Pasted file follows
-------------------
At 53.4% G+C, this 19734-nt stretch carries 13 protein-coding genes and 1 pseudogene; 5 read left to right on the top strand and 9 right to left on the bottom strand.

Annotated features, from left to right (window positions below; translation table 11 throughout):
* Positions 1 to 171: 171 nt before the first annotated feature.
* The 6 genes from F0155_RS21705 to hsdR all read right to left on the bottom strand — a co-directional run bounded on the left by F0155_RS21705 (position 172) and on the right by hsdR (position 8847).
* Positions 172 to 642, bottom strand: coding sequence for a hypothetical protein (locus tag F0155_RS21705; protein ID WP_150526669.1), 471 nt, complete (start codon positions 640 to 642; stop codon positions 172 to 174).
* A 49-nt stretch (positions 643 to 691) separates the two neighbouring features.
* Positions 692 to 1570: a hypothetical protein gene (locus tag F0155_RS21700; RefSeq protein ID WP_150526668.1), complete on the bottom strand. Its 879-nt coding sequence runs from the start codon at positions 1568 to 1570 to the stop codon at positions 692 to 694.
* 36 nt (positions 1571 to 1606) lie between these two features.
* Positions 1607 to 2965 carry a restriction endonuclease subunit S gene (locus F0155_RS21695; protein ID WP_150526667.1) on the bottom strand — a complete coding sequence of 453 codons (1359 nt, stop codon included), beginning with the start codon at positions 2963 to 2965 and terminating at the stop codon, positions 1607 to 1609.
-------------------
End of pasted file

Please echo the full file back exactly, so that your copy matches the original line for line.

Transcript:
At 53.4% G+C, this 19734-nt stretch carries 13 protein-coding genes and 1 pseudogene; 5 read left to right on the top strand and 9 right to left on the bottom strand.

Annotated features, from left to right (window positions below; translation table 11 throughout):
* Positions 1 to 171: 171 nt before the first annotated feature.
* The 6 genes from F0155_RS21705 to hsdR all read right to left on the bottom strand — a co-directional run bounded on the left by F0155_RS21705 (position 172) and on the right by hsdR (position 8847).
* Positions 172 to 642, bottom strand: coding sequence for a hypothetical protein (locus tag F0155_RS21705; protein ID WP_150526669.1), 471 nt, complete (start codon positions 640 to 642; stop codon positions 172 to 174).
* A 49-nt stretch (positions 643 to 691) separates the two neighbouring features.
* Positions 692 to 1570: a hypothetical protein gene (locus tag F0155_RS21700; RefSeq protein ID WP_150526668.1), complete on the bottom strand. Its 879-nt coding sequence runs from the start codon at positions 1568 to 1570 to the stop codon at positions 692 to 694.
* 36 nt (positions 1571 to 1606) lie between these two features.
* Positions 1607 to 2965 carry a restriction endonuclease subunit S gene (locus F0155_RS21695; protein ID WP_150526667.1) on the bottom strand — a complete coding sequence of 453 codons (1359 nt, stop codon included), beginning with the start codon at positions 2963 to 2965 and terminating at the stop codon, positions 1607 to 1609.